In 1999, IMG offered Eisenbud a job paying $27,500 a year. They sent him to the Nick Bollettieri Tennis Academy in Bradenton, Fla., an IMG-owned training center for young talent. In a newly created post, he served as a buffer between the junior players and their agents, who were based in Cleveland and busy managing the likes of Pete Sampras and Monica Seles. Eisenbud did everything, including overseeing the youngsters’ racket sponsorships and coddling their overbearing parents.
On his first day in Florida, he was handed a list of the players and their practice times. As Eisenbud roamed the courts, he was stopped in his tracks by a tall, lithe 12-year-old smacking ground strokes with a supernatural intensity.
“You ever see the videos of Tiger Woods hitting the golf ball when he was 6?” Eisenbud said. “It was like that.”
Eisenbud had a hunch that the 12-year-old, Sharapova, who had come from Russia four years earlier, would be his meal ticket. He ingratiated himself to her and her parents, helping them settle sticky visa issues and deal with the Russian tennis federation. Sharapova’s father asked that Maria work with Eisenbud full time, and within 18 months, he had moved to Cleveland and was representing her exclusively.
Though Sharapova started turning heads at 13 with strong performances on the international junior circuit, Eisenbud resisted smaller sponsorship deals. Instead, confident of bigger offers to come, he primed the IMG sales force — a group that works with the corporate clients — by sending continual updates on her progress.
“Don’t sell her, just keep an eye on her,” Eisenbud instructed.
In 2004, when Sharapova won Wimbledon at 17, companies were tripping over one another to sign her.
“That’s when I saw the amazing machine that Mark McCormack built swing into action,” said Eisenbud, referring to the pioneering sports lawyer who started IMG. “Suddenly I went from being an idiot to the smartest agent in the world.”
By the end of 2005, Sharapova had signed seven-figure contracts with Motorola, Canon, TAG Heuer, Colgate and Land Rover. An eight-year deal with Nike signed in 2010 could exceed $70 million, a figure that includes royalties from her best-selling Maria Sharapova signature ballet flat from the Nike-owned Cole Haan. Forbes has named her the world’s top-earning female athlete eight years running. Harvard Business School teaches a case study on the success of her brand.
Right behind Sharapova in earnings is Li, the No. 1-ranked woman in China. IMG had long yearned to sign Chinese players, given the opportunity for Western companies to reach the country’s growing middle class. The Chinese government had prohibited its athletes from working with agents but loosened its reins after the 2008 Beijing Olympics.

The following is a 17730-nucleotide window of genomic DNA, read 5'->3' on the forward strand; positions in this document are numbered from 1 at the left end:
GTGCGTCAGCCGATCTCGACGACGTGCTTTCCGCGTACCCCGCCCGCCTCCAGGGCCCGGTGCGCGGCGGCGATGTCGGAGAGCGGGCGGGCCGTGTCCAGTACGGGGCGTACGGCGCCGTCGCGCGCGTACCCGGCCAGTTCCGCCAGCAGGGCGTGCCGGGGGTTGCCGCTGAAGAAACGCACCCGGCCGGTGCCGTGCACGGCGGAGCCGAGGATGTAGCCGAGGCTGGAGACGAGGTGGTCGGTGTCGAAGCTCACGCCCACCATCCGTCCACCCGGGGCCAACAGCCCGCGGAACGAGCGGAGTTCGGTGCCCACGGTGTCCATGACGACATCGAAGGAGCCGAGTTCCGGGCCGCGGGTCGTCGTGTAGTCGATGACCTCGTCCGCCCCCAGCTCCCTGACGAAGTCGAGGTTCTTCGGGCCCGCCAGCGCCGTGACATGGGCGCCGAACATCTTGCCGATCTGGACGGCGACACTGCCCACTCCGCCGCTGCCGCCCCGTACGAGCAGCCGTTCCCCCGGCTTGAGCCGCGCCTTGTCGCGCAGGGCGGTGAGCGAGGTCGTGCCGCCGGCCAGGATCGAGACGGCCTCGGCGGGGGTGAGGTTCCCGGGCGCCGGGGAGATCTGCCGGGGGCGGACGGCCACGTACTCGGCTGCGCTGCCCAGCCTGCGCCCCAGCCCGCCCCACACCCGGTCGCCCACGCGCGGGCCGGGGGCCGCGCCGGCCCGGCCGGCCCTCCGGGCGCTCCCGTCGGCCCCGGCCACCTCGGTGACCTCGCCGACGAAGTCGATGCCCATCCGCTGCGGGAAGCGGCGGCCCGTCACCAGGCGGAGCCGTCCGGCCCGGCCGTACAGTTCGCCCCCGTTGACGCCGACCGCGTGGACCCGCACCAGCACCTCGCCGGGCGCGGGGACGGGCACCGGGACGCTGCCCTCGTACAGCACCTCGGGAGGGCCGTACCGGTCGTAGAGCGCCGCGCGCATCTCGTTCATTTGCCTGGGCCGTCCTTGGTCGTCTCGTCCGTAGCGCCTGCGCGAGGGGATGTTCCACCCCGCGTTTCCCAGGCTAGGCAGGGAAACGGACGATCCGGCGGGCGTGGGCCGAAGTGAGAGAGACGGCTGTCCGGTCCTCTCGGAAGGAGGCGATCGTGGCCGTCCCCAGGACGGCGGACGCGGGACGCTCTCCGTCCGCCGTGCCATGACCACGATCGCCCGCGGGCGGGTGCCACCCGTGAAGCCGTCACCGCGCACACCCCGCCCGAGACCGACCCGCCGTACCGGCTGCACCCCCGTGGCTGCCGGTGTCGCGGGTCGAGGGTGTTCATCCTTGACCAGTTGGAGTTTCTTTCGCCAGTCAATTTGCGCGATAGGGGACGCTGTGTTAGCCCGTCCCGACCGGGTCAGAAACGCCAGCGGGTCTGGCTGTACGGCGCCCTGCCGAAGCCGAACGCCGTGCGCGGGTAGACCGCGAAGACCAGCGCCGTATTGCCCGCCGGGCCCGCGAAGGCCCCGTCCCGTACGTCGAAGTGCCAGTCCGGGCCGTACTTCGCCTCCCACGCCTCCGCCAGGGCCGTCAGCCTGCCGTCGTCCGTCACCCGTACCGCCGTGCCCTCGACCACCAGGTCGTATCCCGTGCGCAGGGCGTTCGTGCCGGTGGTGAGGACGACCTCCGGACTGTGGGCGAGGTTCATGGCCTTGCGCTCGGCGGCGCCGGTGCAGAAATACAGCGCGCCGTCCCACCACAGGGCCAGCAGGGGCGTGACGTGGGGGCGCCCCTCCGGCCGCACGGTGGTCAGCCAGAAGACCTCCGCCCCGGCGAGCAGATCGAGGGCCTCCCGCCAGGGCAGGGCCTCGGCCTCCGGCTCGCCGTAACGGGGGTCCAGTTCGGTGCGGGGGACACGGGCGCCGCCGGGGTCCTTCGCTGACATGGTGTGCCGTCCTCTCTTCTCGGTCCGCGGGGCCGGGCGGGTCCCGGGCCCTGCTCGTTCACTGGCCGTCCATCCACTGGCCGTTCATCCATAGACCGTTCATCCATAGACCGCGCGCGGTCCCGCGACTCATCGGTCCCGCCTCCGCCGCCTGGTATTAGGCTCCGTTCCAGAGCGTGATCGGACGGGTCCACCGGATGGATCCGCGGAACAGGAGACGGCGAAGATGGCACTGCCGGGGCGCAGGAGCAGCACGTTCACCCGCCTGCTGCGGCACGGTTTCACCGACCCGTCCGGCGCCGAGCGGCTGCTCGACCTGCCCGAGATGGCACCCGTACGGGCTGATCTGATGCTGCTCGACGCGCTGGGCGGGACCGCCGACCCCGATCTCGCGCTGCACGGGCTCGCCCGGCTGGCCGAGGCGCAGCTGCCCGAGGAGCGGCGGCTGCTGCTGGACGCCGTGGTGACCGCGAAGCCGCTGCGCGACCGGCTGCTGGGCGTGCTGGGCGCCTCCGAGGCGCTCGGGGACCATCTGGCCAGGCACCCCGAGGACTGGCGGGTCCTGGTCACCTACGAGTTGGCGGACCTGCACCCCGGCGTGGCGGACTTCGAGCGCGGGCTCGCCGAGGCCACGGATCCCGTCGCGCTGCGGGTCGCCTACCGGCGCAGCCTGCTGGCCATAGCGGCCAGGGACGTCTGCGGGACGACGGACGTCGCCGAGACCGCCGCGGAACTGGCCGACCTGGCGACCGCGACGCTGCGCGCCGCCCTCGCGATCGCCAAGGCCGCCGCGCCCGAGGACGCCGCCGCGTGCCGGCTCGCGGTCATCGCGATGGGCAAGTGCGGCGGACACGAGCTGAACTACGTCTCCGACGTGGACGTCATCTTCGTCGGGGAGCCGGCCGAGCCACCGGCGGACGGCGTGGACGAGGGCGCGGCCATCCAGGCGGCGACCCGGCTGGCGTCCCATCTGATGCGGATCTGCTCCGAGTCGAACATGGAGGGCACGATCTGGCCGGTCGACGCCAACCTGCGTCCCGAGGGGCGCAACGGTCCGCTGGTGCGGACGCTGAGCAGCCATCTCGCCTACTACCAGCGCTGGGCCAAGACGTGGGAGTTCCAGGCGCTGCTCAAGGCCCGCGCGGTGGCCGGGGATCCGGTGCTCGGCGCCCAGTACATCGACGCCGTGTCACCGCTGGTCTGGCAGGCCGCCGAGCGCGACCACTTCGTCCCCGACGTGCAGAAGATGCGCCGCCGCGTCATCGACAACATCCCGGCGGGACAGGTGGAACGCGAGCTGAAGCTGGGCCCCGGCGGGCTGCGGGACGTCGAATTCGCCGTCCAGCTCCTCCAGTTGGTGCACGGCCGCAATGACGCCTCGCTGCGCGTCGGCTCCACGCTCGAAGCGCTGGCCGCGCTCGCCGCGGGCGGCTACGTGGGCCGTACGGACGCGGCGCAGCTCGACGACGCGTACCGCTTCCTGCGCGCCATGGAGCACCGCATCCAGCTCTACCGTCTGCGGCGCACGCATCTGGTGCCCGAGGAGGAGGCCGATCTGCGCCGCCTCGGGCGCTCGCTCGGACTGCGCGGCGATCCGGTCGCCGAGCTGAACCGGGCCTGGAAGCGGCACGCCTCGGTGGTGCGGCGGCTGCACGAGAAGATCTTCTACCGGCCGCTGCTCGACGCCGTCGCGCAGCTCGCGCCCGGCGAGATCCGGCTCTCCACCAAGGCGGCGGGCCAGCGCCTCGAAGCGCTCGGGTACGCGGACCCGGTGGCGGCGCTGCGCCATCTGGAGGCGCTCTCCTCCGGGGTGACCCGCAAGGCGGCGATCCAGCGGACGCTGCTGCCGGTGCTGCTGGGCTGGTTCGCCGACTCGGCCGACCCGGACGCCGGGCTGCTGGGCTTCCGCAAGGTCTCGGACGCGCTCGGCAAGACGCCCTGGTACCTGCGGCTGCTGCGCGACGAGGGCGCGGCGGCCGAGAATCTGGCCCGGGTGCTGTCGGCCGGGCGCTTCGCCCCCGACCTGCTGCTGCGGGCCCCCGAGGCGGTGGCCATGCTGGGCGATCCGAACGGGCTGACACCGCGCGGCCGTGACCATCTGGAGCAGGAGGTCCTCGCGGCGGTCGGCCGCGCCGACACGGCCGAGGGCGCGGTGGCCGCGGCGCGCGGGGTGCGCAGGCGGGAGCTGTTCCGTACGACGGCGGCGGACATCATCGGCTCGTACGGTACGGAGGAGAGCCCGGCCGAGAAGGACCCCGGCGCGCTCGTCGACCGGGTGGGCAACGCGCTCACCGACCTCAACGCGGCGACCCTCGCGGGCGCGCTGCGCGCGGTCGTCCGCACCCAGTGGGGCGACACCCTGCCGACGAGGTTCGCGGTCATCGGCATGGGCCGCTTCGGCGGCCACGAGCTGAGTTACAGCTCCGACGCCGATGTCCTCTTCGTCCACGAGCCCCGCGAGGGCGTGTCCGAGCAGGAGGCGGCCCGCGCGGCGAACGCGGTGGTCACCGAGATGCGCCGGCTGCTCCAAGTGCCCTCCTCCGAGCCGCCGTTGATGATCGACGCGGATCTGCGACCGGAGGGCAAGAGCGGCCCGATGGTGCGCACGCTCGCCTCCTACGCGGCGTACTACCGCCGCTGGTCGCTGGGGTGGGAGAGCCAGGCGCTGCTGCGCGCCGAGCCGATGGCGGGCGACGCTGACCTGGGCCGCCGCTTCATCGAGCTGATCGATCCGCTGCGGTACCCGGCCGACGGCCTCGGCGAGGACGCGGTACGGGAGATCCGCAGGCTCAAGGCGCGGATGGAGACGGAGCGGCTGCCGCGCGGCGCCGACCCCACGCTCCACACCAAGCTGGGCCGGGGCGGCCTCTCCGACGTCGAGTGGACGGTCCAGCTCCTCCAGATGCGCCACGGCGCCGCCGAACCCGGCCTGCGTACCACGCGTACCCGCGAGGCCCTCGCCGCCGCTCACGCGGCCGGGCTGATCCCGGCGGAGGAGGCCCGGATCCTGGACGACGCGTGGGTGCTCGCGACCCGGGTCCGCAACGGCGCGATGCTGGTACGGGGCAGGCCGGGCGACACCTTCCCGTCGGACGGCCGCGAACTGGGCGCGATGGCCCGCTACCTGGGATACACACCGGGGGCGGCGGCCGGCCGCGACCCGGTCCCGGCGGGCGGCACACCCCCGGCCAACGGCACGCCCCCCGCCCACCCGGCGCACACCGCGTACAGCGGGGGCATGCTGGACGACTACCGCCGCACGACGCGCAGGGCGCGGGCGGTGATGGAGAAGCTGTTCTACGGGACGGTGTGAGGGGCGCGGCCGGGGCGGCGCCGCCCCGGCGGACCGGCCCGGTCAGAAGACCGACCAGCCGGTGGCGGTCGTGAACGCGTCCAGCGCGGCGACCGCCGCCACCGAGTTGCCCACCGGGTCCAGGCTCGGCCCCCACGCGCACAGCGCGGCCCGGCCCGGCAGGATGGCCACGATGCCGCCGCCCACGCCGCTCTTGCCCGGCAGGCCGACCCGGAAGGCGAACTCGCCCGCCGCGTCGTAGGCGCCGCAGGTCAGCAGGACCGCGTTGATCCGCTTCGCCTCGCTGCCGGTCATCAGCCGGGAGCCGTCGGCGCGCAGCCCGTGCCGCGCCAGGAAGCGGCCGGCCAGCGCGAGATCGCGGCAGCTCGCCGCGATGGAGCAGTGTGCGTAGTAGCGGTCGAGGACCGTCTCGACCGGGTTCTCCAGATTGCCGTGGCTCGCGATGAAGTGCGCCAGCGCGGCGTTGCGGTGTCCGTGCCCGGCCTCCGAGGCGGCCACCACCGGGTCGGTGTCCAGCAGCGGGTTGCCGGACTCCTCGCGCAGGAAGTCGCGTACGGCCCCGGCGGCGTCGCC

When Eisenbud signed Li in 2009, she was ranked in the top 25. Sponsorship opportunities abounded, including several fast-growing Chinese apparel companies that wanted to outfit her. Sensing an opportunity, Eisenbud struck a hard bargain with Nike. He negotiated a deal that allowed Li to wear patches with other corporate logos on her clothes. Every other Nike tennis player — Roger Federer and Sharapova included — is barred from doing so.
Last year, Li won the French Open, the first Asian-born player, man or woman, to win a Grand Slam singles title. Just as he did after Sharapova’s Wimbledon victory, Eisenbud seized the moment. Within weeks, he struck seven large corporate deals worth about $48 million over three years. Mercedes-Benz and Taikang Life Insurance are each paying Li $2.5 million a year to advertise on her sleeves.
“One of the toughest decisions an agent has to make is when to cash in,” said Darren Rovell, ESPN’s sports business reporter, “and Max’s timing on both Sharapova and Li Na has been exactly right.”
Eisenbud dismisses the notion that he is some kind of commercial killer whose masterly negotiating secures more money for his clients than they ever dreamed possible. He likes to compare himself to Phil Jackson, the coach who won N.B.A. titles with Michael Jordan and Kobe Bryant on his teams.
“Phil Jackson is a good coach, and I’m a good agent, but I wouldn’t be sitting here right now if my clients weren’t Maria Sharapova and Li Na,” Eisenbud said. “My main job is to not screw this up.”